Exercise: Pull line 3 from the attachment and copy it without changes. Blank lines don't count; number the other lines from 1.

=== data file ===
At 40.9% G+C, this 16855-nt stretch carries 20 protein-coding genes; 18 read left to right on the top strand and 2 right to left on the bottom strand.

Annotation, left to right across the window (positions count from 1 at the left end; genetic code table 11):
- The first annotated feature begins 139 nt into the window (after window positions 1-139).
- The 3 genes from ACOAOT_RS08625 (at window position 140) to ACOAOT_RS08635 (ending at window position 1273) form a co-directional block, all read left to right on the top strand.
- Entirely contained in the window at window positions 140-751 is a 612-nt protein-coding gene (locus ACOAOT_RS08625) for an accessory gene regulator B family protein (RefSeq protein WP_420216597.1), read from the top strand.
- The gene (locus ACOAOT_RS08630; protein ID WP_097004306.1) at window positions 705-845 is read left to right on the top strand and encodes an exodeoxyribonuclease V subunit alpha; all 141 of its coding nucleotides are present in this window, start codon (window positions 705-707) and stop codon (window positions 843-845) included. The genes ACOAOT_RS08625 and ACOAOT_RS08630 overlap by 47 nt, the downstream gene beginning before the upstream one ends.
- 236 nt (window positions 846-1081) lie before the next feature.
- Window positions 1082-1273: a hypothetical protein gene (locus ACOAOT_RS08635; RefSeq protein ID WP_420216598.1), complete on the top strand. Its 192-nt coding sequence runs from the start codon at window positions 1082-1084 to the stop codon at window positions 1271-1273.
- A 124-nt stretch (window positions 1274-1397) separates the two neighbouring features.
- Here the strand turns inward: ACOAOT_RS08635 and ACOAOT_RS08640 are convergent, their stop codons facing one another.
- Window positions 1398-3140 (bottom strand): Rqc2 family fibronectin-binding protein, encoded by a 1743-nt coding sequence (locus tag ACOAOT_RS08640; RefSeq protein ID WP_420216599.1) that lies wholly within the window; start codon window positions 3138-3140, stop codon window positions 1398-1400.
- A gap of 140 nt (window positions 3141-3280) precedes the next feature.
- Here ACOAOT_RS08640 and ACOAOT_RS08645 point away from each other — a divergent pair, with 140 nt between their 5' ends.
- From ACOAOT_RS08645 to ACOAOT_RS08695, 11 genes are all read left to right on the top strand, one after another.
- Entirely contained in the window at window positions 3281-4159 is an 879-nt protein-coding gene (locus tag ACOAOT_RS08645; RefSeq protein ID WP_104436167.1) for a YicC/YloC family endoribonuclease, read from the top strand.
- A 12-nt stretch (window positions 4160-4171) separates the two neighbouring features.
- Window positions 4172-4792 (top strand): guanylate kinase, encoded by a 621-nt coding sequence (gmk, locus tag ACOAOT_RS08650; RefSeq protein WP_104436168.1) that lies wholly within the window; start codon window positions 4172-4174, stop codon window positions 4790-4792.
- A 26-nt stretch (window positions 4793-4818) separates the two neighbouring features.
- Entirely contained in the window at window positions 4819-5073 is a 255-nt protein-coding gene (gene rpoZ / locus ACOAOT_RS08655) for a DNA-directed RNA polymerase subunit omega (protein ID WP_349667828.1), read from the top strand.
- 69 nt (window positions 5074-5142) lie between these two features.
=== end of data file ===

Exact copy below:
- The first annotated feature begins 139 nt into the window (after window positions 1-139).